Massive mountain ranges have disappeared from Finland long ago. What we have left are the remains formed by the ice age, hills like Kokkovuori mountain, which is most likely the highest peak where to admire the stunning Rauma archipelago. Kokkovuori reminds us of the Svecofennian orogeny and is the only one of its kind in this town.
What makes Kokkovuori mountain genuinely unique?
It’s the location right next to quite a busy street. And yet, Kokkovuori is so well hidden by the trees that you can’t catch it with your eyes – unless you know exactly where to look.
You can’t find it on Google Maps, and there are very few stories about it. I’m not ashamed to admit that only a couple of years ago, I had never heard of Kokkovuori – not even if I had been running, skiing and biking in the same forest for years.
And that’s what makes Kokkovuori truly special.
Previously, I have only visited Kokkovuori in summer. In mid-March, I went to see how the ‘Bonfire Mountain’ (kokko=bonfire, vuori=mountain) looks in its winter outfit. When I was walking along the forested paths covered in snow, I tried to recall the shots I had taken from the area before. I didn’t quite succeed taking pictures in the exact same spots, but I hope they’re close enough to give a picture how the view varies at different times of the year.
Kokkovuori – one of the best viewing spots in Rauma
If you want to examine my hometown Rauma from a bird’s perspective, we have a few great places for it. The easiest – and the most delicious one – would be Rauma water tower. Besides a viewing platform, the tower hosts a café and restaurant Torni that serves delicious lunch and snacks. While the water tower is accessible around the year, in summer you can admire our stunning archipelago from Kylmäpihlaja Lighthouse or the viewing tower in Kuuskajaskari fortress island.
But there is something else that unites these three sights than a 360-degree view of Rauma.
– You can see them all when you’re standing on the top of Kokkovuori mountain.
When you look closely, you can detect Kylmäpihlaja Lighthouse and the viewing tower in Kuuskajaskari with the naked eye, but for more specific observation you would need a binocular. When you’re standing on the top of Kokkovuori and peek south-east, you’ll have a view of the water tower and the Church of the Holy Cross.
When you turn your eyes towards the north, you’ll spot Olkiluoto island with its (almost) three nuclear power plants. Between the two directions spreads our stunning archipelago.
This photo is the best I could do with my zoom without a tripod. Would you guess if I took it in summer or winter?
How to get to Kokkovuori mountain?
Kokkovuori stands in an ideal location for all types of nature enthusiasts as you can easily reach it by car, bicycle or foot. If you only want to have a quick peek and have no time for hiking or mountain biking, you can park your car in Kokkovuorentie (location on Google Maps) or Nurmentie (location on Google Maps). If you choose the second one, you need to walk a few hundred meters along the forest trail to reach your target.
If you want to spend the whole day outdoors, you can leave your car in the parking lot next to Pyytjärvi nature trails (location on Google Maps). Besides the wide trails that are suitable for all kind exercise, there is a bit more challenging forest route for mountain biking and hiking that leads you directly to Kokkovuori. The distance to Kokkovuori would be approximately 1,5 km one way. The full circular route (see the map below) is 5,5 km long, but thanks to many trails crisscrossing the forest, you can easily spend the whole day hiking or biking around.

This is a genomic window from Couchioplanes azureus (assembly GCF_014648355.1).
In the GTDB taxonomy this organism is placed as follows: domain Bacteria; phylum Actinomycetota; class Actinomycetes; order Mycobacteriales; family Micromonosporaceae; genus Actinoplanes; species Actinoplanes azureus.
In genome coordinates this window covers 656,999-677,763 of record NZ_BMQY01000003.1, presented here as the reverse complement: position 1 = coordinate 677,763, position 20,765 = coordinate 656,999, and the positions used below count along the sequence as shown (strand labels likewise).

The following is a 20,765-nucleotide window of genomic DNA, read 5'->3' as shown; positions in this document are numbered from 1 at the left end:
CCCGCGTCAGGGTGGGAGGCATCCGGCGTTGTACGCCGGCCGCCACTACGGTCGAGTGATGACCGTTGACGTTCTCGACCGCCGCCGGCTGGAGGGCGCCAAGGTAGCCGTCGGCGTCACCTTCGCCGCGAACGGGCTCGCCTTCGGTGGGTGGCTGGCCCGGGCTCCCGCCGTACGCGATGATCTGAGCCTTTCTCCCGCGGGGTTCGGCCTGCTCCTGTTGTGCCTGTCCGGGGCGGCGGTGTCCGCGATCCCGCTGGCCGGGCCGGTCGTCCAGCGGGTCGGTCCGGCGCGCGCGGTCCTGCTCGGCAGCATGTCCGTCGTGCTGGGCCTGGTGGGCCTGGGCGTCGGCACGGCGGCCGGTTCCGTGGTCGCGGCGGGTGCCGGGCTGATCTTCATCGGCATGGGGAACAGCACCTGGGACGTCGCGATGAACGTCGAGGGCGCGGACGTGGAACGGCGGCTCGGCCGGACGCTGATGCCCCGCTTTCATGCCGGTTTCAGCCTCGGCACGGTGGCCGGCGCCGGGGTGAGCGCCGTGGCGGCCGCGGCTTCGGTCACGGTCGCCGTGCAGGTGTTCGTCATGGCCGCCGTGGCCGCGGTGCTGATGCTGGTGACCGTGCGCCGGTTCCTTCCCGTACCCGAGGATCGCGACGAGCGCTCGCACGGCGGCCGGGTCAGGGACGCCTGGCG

The purple route shows the full mountain biking trail. The trail circles Kokkovuori mountain that you can spot on the left top corner of the map.
Who is the Kokkovuori trail for?
On a sunny winter day, the forest trail from Pyytjärvi to Kokkovuori was comfortable to walk on. I wasn’t the only one who had gotten the idea of a wintery walk in this forest, as the trail was trodden and good to walk with normal sneakers. The path wasn’t slippery, but you could still use the additional spikes on the bottom of your shoes, especially when climbing on the top of Kokkovuori.
A few mountain bikers had also left their tracks on the snowy trail.
In summer, the trail is quite pleasant to hike on, but for biking, it’s quite challenging. I’d love to know if someone has succeeded to bike this trail without landing their foot even once along the way. I know I had some troubles when I was biking here last summer. I’m no mountain biking pro, but I wouldn’t consider myself as a total beginner either.
The most challenging part is the area surrounding Kokkovuori, thanks to the rocks and thick roots crossing the trail. Once you reach the mountain, there are several places to climb up. You don’t have to choose the steepest spot as I often do (who wouldn’t love a little challenge, right?). Climbing up might be easier in winter rather than summer as after the rain the rocky hill can be dangerously slippery. So pay attention when conquering Kokkovuori, one of the most well hidden but also most beautiful natural attractions in Rauma.
I created my first ever (almost) real-time report on Instagram Stories on my Kokkovuori adventure. To amuse my blog readers, I decided to put those clips together and share it as a short video here on the blog. There are a few spoken lines in Finnish, but I thought I’d share this silly video with you as well. Try to ignore the Finnish lines and concentrate on the views.
If you liked to see more of this kind of short reports and you’d wish to watch them in English, don’t hesitate to drop me a line. You’ll find my Instagram account here.
P.S. If you’re watching the video on mobile, turn your phone sideways. As I made these clips for Insta Stories, I shot them vertically, but for some reason, the video plays larger when watched horizontally. 😉